Week #61

Dear Family,

So I'm going to continue my account of what happened last week, just so you don't miss the rest of the story.  When we left off, Elder Hanley was really down and embarassed on the bus, and I started to notice that something was wrong.

"I gripped his shoulder a bit and when he turned I saw that he was crying.  He explained to me that he has been frustrated in general about the language and everything, and it has been very discouraging.  Because of the experiences that I had been having those past few days, I was able to have some real empathy and talk with him.  I could tell that it made a big difference for him.  For anyone that passes through a trial like that, the most important thing that you can do is trust in the Lord.  Let Him be your crutches.  Lay off your yoke and take His yoke upon you because He wants to push with you."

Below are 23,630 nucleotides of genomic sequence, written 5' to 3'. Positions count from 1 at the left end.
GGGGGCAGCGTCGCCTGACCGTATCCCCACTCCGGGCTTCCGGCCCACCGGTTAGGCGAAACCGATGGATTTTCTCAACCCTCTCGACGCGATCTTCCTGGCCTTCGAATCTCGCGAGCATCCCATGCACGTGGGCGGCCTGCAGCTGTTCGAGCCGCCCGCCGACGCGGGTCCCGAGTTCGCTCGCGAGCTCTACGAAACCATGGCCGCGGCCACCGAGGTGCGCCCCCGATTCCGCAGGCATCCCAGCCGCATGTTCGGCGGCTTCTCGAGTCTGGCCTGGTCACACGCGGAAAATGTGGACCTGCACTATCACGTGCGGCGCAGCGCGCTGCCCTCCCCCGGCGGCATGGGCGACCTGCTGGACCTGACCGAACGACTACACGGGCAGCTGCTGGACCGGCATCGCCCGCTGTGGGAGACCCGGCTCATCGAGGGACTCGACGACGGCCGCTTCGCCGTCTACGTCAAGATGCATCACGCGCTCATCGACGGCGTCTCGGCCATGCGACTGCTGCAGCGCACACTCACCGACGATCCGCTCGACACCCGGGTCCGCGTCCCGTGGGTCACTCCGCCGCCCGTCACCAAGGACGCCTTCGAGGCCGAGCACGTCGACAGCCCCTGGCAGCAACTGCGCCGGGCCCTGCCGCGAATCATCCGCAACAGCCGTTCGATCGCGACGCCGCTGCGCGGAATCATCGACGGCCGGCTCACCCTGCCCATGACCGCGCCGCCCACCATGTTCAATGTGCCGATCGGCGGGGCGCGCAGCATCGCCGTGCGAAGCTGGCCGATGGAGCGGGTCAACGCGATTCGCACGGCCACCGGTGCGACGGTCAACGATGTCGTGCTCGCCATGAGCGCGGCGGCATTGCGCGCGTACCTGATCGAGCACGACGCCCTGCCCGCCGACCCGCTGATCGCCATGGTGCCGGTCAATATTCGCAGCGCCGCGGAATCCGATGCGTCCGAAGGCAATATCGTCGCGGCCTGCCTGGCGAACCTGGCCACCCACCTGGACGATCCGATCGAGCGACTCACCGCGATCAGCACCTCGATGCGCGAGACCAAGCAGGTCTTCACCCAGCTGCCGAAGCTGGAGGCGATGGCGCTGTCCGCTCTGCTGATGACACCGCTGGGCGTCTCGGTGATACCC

Sadly, Elder Hanley wasn't able to stay in the mission.  I found out yesterday that he had to return home because of psychological problems.  Hopefully he is able to return at some point.

"The day continued to imrove as we prepared for the three baptisms that evening.  All six of us missionaries met up at the church in our area, and Ana Paula, Jessiane, and Kemily were all interviewed at the same time.  I was a little bit anxious, because just as I explained to my companion, I have issues with relinquishing control.  It's kind of a mixed up psychological issue that I have.  I think perhaps it's a fear of failure.  I'm basically like this: I almsost want to be pulled out of situations before the final test comes, because somehow that exempts me from any potential failure.  But if I am still a part of the process when the final judgment comes, I hesitate to relinquish control for fear that I have not fulfilled my part.  It's somewhat complex, and it's definitely something that I need to master.